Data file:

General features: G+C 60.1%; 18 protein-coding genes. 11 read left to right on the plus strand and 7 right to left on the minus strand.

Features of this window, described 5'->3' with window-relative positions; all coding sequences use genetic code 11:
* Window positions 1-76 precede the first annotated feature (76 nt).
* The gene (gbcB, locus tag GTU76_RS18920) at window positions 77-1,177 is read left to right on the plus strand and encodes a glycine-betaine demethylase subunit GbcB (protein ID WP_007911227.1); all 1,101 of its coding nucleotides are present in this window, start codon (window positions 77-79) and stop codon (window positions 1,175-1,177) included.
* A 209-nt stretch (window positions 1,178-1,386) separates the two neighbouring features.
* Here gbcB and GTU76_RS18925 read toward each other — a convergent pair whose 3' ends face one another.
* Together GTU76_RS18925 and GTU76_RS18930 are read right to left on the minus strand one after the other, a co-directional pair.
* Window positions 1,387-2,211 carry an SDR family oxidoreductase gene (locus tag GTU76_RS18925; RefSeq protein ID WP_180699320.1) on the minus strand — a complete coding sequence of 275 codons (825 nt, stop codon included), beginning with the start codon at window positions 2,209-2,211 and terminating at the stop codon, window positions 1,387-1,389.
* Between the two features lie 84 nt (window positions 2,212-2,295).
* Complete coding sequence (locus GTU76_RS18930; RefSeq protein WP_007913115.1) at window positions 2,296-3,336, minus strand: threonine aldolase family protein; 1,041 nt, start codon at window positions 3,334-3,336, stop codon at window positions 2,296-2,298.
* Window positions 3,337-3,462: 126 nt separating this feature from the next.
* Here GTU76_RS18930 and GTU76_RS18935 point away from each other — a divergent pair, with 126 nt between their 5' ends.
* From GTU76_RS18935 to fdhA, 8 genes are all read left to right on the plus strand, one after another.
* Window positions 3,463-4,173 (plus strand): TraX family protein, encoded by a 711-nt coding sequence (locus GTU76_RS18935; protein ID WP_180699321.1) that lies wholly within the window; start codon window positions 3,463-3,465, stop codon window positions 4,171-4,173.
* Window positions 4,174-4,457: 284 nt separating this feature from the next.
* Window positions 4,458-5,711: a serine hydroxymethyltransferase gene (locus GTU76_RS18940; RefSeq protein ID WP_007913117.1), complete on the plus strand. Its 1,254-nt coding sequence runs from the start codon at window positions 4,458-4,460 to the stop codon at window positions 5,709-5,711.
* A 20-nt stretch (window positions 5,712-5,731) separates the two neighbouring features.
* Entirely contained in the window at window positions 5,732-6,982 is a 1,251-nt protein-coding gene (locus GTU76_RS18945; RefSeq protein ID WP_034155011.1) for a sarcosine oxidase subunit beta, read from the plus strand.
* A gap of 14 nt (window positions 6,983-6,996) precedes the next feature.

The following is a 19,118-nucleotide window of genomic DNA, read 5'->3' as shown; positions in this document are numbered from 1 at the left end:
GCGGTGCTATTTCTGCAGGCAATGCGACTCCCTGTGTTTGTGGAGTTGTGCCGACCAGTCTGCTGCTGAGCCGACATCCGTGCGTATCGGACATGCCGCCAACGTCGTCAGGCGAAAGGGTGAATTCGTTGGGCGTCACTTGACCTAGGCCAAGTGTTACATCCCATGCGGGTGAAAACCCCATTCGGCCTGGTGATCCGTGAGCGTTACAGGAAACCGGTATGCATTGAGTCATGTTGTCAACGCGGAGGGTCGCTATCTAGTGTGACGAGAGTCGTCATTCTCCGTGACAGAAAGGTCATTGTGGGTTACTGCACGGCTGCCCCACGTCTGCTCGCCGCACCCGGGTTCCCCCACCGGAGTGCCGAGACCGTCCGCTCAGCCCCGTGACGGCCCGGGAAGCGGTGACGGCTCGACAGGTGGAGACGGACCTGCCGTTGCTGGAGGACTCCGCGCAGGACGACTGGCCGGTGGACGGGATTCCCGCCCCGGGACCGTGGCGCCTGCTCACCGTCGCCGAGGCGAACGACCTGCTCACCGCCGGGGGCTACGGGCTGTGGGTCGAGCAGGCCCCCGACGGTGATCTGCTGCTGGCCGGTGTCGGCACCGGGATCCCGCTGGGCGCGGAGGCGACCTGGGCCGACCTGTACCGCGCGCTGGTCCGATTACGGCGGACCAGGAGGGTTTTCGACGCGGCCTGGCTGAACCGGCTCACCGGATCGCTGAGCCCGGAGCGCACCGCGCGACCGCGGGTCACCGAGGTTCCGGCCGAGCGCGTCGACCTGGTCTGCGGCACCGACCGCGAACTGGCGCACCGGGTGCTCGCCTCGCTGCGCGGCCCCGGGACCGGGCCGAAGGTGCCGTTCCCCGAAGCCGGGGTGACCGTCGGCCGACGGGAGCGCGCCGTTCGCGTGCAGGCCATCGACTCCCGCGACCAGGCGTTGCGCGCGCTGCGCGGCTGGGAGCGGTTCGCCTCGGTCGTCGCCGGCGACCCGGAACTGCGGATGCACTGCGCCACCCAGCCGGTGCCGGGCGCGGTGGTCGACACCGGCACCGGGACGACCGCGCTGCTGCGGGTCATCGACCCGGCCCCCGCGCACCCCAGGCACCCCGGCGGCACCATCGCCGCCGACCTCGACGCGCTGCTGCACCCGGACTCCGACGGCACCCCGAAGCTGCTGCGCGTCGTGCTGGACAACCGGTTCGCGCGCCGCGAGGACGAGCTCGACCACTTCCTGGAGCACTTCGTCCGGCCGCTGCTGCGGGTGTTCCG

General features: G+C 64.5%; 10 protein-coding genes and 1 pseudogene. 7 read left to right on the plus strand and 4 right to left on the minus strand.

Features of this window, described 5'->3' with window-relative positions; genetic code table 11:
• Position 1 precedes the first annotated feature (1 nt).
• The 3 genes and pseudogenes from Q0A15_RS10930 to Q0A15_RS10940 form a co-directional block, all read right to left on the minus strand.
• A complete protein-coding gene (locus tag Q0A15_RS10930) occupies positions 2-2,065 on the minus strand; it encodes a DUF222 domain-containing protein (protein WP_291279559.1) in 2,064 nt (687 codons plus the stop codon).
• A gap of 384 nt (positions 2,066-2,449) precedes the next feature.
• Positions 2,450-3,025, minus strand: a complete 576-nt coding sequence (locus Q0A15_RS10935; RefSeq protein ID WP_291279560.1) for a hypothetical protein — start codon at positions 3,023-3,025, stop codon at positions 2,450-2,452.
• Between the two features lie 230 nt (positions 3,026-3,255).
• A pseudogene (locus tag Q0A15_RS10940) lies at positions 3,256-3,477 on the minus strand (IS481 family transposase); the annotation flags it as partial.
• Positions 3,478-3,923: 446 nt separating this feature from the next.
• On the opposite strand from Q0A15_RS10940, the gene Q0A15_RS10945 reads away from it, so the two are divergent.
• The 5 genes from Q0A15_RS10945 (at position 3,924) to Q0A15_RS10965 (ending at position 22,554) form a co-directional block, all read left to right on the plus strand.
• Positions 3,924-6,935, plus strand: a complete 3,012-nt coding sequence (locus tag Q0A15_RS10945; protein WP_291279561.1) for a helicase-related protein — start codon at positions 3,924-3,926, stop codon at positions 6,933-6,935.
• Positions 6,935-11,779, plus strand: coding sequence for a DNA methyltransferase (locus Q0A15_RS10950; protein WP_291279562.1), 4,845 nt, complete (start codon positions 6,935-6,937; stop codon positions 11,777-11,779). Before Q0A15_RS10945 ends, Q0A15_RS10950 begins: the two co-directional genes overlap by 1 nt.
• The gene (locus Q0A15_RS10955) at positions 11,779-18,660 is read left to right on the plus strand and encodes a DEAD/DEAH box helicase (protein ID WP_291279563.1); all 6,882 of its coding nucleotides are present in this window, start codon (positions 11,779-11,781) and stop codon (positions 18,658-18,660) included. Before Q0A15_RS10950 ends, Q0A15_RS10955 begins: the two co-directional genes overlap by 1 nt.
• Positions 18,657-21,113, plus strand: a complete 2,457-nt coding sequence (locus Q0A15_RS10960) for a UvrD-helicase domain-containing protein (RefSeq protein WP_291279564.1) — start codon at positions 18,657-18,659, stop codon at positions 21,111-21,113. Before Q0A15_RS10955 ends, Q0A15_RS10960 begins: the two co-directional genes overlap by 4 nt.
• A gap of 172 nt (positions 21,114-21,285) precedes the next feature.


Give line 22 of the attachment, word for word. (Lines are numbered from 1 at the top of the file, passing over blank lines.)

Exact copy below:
General features: G+C 64.5%; 10 protein-coding genes and 1 pseudogene. 7 read left to right on the plus strand and 4 right to left on the minus strand.